The applicable law provides that a lien exists upon any sums recovered as damages for personal injury in any civil action. N.C. Gen. Stat. § 44-49(a). The lien is in favor of any provider to whom the injured person may be indebted for any medical attention rendered in connection with the injury. Id. The lien attaches to all funds paid to a lawyer in compensation for or settlement of the personal injury claim. To perfect the lien, the medical provider must furnish an itemized statement, hospital record or medical report, without charge, for the lawyer to use in the resolution of the personal injury claim and give written notice to the lawyer of the lien claim. N.C. Gen. Stat. § 44-49(b).

Before disbursing settlement proceeds subject to a perfected lien, N.C. Gen. Stat. § 44-50 provides that the lawyer “shall retain out of any recovery or any compensation so received a sufficient amount to pay the just and bona fide claims.” Section 44-50 further states that a client’s instructions for the disbursement of settlement proceeds are “not binding on the disbursing attorney” to the extent that the instructions conflict with the requirements of the medical lien statutes. However, when the client disputes the amount of the claim, N.C. Gen. Stat. § 44-51 provides that payment of the claim is not compelled until the claim is “fully established and determined, in the manner provided by law.” Comment [15] to Rule 1.15 provides that when a third-party claim “is not frivolous under applicable law, the lawyer must refuse to surrender the property to the client until the claim is resolved” (emphasis added). Therefore, when a statute requires a lawyer not to disburse settlement funds to a client, the lawyer must comply with the law regardless of any instructions by the client to the contrary.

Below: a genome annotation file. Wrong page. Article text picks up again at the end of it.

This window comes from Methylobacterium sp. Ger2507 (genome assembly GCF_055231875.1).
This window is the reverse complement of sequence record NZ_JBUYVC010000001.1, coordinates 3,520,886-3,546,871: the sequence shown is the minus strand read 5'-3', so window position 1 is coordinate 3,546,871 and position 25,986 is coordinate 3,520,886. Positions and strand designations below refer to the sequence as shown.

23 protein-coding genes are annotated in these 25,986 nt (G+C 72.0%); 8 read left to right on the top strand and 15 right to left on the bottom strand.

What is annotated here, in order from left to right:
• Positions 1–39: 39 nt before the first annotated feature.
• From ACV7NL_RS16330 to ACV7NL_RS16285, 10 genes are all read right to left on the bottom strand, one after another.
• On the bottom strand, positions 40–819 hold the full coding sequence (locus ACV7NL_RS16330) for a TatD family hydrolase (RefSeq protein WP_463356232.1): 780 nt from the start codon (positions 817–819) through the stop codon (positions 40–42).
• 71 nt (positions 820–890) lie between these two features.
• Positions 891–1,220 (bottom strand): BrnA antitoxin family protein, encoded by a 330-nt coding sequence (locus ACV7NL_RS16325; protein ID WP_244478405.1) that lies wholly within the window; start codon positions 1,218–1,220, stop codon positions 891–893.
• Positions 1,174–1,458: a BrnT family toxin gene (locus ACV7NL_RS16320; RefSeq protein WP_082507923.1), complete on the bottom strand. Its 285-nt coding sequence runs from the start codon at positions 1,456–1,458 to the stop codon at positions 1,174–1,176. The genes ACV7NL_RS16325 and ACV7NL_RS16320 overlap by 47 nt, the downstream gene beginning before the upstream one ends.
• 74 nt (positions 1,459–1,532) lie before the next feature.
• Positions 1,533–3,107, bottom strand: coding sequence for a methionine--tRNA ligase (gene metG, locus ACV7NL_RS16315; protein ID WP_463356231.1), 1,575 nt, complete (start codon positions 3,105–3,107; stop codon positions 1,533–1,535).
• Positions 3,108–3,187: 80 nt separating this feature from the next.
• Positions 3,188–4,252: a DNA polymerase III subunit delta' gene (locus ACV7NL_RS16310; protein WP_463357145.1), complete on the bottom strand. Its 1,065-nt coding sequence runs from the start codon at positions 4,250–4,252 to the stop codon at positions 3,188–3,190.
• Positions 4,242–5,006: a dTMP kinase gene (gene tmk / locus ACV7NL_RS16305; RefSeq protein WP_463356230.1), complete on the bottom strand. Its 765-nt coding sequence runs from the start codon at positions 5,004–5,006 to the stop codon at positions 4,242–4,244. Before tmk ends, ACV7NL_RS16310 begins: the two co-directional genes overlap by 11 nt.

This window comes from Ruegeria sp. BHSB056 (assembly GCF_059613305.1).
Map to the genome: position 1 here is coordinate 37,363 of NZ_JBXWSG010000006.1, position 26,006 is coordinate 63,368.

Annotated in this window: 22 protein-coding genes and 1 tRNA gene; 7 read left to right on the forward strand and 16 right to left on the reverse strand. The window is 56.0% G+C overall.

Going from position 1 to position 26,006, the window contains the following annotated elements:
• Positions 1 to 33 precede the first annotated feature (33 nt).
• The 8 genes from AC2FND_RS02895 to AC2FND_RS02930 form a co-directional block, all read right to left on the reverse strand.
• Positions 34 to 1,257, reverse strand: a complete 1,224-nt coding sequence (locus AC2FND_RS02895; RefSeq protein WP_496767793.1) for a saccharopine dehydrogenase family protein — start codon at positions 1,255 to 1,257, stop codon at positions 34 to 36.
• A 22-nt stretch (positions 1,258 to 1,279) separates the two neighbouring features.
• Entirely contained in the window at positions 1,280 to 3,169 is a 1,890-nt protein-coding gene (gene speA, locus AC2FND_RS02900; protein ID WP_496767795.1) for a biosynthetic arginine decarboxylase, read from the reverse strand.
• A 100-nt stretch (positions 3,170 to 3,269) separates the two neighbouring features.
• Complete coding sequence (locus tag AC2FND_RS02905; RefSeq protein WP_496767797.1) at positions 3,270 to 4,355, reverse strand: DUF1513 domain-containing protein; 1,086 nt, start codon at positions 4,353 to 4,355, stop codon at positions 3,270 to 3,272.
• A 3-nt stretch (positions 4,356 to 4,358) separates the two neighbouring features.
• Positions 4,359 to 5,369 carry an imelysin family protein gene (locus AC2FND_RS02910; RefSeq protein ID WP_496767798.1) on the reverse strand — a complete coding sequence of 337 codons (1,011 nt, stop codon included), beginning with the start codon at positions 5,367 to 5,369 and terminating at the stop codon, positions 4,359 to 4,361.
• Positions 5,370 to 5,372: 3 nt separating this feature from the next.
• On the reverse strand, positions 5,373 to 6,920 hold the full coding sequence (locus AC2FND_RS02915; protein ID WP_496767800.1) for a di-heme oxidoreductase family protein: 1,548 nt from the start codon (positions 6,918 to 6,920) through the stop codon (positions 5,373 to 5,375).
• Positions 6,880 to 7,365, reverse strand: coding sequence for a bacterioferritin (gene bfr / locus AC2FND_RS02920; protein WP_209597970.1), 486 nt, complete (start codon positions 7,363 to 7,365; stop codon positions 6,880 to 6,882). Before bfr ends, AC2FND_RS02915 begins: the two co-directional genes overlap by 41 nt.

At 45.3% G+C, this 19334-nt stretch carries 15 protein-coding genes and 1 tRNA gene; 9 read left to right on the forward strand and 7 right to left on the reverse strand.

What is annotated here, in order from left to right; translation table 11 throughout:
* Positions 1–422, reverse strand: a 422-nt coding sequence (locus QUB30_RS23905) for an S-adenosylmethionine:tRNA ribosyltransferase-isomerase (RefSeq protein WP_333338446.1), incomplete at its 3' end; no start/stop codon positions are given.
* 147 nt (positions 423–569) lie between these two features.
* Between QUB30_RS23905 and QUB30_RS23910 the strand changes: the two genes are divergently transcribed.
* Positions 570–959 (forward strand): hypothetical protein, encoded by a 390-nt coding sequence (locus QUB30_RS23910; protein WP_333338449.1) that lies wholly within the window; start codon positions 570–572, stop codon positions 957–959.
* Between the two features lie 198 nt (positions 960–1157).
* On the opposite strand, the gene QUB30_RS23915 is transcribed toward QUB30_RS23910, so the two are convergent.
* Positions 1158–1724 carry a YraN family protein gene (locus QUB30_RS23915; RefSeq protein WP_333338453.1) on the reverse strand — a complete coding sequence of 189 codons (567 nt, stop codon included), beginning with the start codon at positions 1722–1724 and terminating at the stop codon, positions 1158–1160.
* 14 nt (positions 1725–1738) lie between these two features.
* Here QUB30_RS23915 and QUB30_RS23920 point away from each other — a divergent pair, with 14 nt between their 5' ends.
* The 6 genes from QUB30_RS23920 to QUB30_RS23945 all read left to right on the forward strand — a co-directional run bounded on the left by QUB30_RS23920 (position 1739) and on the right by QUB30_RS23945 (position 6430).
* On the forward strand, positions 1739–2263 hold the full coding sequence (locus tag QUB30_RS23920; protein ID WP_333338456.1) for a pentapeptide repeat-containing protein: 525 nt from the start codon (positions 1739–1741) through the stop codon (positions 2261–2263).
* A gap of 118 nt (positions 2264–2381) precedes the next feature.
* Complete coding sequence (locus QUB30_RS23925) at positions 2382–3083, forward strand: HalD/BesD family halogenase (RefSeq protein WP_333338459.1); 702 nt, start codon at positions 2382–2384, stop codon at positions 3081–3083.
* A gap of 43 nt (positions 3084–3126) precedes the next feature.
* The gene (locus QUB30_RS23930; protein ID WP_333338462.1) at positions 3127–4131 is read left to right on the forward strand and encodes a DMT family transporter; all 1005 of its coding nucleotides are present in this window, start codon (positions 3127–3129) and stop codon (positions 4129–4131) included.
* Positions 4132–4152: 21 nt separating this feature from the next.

Lawyer must determine whether Provider A’s lien is perfected. If so, Lawyer must segregate and retain the funds in question in Lawyer’s trust account and inform Client that, absent a prompt resolution of Provider A’s claim that is satisfactory to both parties, Lawyer will eventually be obligated to deposit the funds into the court for disposition. In the interim, if a final judgment is entered on Provider A’s claim such that the claim is no longer in dispute, pursuant to N.C. Gen. Stat. § 44-50, Lawyer must pay Provider A over the client’s objections.

To the extent that RPC 69 and RPC 125 conflict with this opinion, they are overruled.